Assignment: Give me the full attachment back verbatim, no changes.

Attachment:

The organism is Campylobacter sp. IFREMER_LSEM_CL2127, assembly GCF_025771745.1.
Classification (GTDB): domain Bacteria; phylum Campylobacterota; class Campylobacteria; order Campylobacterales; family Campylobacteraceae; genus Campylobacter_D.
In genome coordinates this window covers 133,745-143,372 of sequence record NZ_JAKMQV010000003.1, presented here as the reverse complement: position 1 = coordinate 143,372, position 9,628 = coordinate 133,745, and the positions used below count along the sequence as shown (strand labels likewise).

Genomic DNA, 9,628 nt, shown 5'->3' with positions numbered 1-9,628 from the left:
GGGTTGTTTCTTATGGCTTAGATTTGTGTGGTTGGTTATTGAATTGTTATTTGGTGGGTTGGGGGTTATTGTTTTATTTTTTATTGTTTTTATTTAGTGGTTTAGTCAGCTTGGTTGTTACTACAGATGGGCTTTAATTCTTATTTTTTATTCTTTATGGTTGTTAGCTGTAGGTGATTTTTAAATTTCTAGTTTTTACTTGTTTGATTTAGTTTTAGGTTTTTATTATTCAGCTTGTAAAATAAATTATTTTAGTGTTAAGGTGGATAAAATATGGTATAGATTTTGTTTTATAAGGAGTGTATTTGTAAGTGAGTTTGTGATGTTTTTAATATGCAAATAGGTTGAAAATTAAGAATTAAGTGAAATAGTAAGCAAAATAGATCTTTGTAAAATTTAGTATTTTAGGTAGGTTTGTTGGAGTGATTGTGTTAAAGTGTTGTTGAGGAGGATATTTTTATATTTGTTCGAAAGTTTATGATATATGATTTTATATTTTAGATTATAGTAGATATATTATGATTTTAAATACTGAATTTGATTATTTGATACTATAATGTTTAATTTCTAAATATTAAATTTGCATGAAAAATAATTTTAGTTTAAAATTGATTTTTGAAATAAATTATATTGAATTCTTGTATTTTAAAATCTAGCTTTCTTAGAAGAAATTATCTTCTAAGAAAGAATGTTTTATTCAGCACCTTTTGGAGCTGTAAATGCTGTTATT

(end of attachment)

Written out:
The organism is Campylobacter sp. IFREMER_LSEM_CL2127, assembly GCF_025771745.1.
Classification (GTDB): domain Bacteria; phylum Campylobacterota; class Campylobacteria; order Campylobacterales; family Campylobacteraceae; genus Campylobacter_D.
In genome coordinates this window covers 133,745-143,372 of sequence record NZ_JAKMQV010000003.1, presented here as the reverse complement: position 1 = coordinate 143,372, position 9,628 = coordinate 133,745, and the positions used below count along the sequence as shown (strand labels likewise).

Genomic DNA, 9,628 nt, shown 5'->3' with positions numbered 1-9,628 from the left:
GGGTTGTTTCTTATGGCTTAGATTTGTGTGGTTGGTTATTGAATTGTTATTTGGTGGGTTGGGGGTTATTGTTTTATTTTTTATTGTTTTTATTTAGTGGTTTAGTCAGCTTGGTTGTTACTACAGATGGGCTTTAATTCTTATTTTTTATTCTTTATGGTTGTTAGCTGTAGGTGATTTTTAAATTTCTAGTTTTTACTTGTTTGATTTAGTTTTAGGTTTTTATTATTCAGCTTGTAAAATAAATTATTTTAGTGTTAAGGTGGATAAAATATGGTATAGATTTTGTTTTATAAGGAGTGTATTTGTAAGTGAGTTTGTGATGTTTTTAATATGCAAATAGGTTGAAAATTAAGAATTAAGTGAAATAGTAAGCAAAATAGATCTTTGTAAAATTTAGTATTTTAGGTAGGTTTGTTGGAGTGATTGTGTTAAAGTGTTGTTGAGGAGGATATTTTTATATTTGTTCGAAAGTTTATGATATATGATTTTATATTTTAGATTATAGTAGATATATTATGATTTTAAATACTGAATTTGATTATTTGATACTATAATGTTTAATTTCTAAATATTAAATTTGCATGAAAAATAATTTTAGTTTAAAATTGATTTTTGAAATAAATTATATTGAATTCTTGTATTTTAAAATCTAGCTTTCTTAGAAGAAATTATCTTCTAAGAAAGAATGTTTTATTCAGCACCTTTTGGAGCTGTAAATGCTGTTATT